How the Holocaust Influenced Clinical Research
How the Holocaust Influenced Clinical Research
Today, International Holocaust Remembrance Day, marks the 70th anniversary of the liberation of Auschwitz-Birkenau, the largest Nazi death camp. My father, a Holocaust survivor, was imprisoned for nearly three years in the Auschwitz and Dachau concentration camps. So, for me, today is a day to honor him and all victims of the Holocaust. It’s also a day to reflect on how my work carries on his legacy.
My father, who suffered torture, hard labor, and starvation, often referred to himself as a survivor. He was amazingly smart and became a psychiatrist, despite the tragedies he faced. He and my mother, a psychologist, inspired me to pursue a career in healthcare.
I have worked in the field of clinical research for the past 10 years as a regulatory documents specialist. It is my job to review documents to make sure they follow requirements and regulations of the Food and Drug Administration and European Medicines Agency. Much of what is required by the FDA and EMA is based upon Good Clinical Practices, which are in turn based upon ethical codes established to protect the rights and welfare of research subjects. The first such code was created as a reaction to the atrocities, labeled “medical research,” that took place during the Holocaust. That precedent-establishing document is called The Nuremberg Code. It was written as a result of the trials focused on prosecuting war criminals, including doctors involved in the human experiments in concentration camps.
On behalf of our clients, UBC’s Clinical Development team supports programs that embrace paramount ethical and scientific obligations for the protection of study patients and for the integrity and reliability of data. There is no one at UBC who does not enthusiastically agree with and act in accordance with these obligations.
Verifying Qualifications of Investigators
Ensuring that only qualified medical personnel conduct studies protects the patients and data. In my role, I verify the qualifications of principal investigators and study staff. The quantity and quality of relevant education, responsibility during study conduct, research experience and licensing level must be explicitly listed, and required site personnel documents must be supplied.
I am always on the look-out for inconsistencies or things that simply don’t make sense, which are indications of possible irregularities and may require further investigation. For example, the investigator’s CV may not list the research site as a place of current affiliation, the license may have lapsed or is from a state different from the site’s state, errors on documents are obscured with white-out or multiple cross-through lines, or signatures of the same person appear radically different from one document to the next.
Ensuring Patients’ Informed Consent
I ensure that all informed consent forms (ICFs) fulfill their intended function by fully –and in plain language – explaining the procedures, risks, alternative treatments available, and time commitment required from the study. ICFs must also explain completely the rights of subjects in a clinical study to:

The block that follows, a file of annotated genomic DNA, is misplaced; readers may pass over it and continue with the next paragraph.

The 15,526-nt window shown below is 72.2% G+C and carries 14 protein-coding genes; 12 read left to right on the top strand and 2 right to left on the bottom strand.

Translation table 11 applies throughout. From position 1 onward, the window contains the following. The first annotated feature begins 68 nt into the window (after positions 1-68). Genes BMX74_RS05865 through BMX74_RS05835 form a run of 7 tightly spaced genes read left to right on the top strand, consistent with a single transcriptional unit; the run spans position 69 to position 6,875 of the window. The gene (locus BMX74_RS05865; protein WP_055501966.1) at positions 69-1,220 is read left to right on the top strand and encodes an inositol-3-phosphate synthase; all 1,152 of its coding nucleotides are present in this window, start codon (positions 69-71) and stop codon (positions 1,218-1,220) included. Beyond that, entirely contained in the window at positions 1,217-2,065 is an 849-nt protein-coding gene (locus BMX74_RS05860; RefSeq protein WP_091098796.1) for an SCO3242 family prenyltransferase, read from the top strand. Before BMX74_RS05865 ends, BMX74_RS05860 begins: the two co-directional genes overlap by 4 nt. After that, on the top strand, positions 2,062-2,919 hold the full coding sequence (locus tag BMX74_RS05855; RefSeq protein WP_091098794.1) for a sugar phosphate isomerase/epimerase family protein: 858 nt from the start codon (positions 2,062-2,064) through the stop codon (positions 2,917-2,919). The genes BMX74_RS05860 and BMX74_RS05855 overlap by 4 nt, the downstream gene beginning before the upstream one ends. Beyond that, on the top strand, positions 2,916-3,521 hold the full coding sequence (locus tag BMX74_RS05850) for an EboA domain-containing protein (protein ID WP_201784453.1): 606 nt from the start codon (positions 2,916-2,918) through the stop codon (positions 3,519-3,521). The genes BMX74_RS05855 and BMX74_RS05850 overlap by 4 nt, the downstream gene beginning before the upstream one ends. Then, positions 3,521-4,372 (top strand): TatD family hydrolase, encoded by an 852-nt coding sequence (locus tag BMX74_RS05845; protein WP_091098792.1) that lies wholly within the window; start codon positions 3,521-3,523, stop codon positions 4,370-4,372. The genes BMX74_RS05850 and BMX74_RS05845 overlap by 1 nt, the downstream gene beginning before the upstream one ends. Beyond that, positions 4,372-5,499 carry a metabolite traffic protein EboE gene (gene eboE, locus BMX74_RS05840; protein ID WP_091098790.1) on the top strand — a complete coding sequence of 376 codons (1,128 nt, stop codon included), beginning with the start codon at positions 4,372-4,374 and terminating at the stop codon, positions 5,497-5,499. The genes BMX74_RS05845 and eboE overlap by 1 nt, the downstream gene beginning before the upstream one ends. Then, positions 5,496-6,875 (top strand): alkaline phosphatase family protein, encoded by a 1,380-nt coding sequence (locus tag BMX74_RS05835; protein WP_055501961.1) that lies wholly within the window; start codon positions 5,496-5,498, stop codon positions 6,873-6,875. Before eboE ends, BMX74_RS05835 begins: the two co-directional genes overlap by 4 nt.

- be fully informed before consenting
- withdraw consent at any time without penalty
- be compensated for injury related to study participation
- release or restrict to whom their protected health information can be given
The rigorous set of checks and balances is needed to ensure patient protection as well as to reduce the chance of fraud and misconduct within clinical studies.
Preventing Fraud and Misconduct
Some obvious cases of fraud and misconduct occur because an investigator is looking for monetary gain or prestige. Yet more commonly, misconduct occurs when investigators and their staff become sloppy with data collection or when investigators use poor judgment by not following the patient inclusion criteria.
Our teams at UBC consider it our responsibility and privilege to uphold the codes of Good Clinical Practices for the protection of patients and the integrity of clinical research.
Standing Up for Human Rights
The Auschwitz camp was the primary location of the medical experiments, as directed by Josef Mengele, nicknamed the Angel of Death. My dad narrowly passed through many “selections” for death and medical experimentation, but luck seemed to always be with him. As the war was coming to its end in the winter of 1945, the Allied forces were sweeping across Germany. In an attempt to cover up for some of what they had done, the Nazis emptied out many of the camps by making the survivors go on "Death Marches" to other locations. My father was forced to endure this last torture, to trudge through cold and snow, with little food and minimal clothing. His group, which began with nearly 1000 prisoners, ended at the Dachau camp with a couple hundred. Although he was a mere 90 pounds when Dachau was liberated by the Americans, he maintained his strong will to survive and became physically well again.
The pain that comes with knowing what all Holocaust victims endured is profound, but so is the pride I feel for my father's courage and determination. Every day, with every document I review, for every informed consent form I edit, I am standing up for human rights, and there is nothing more fulfilling than that.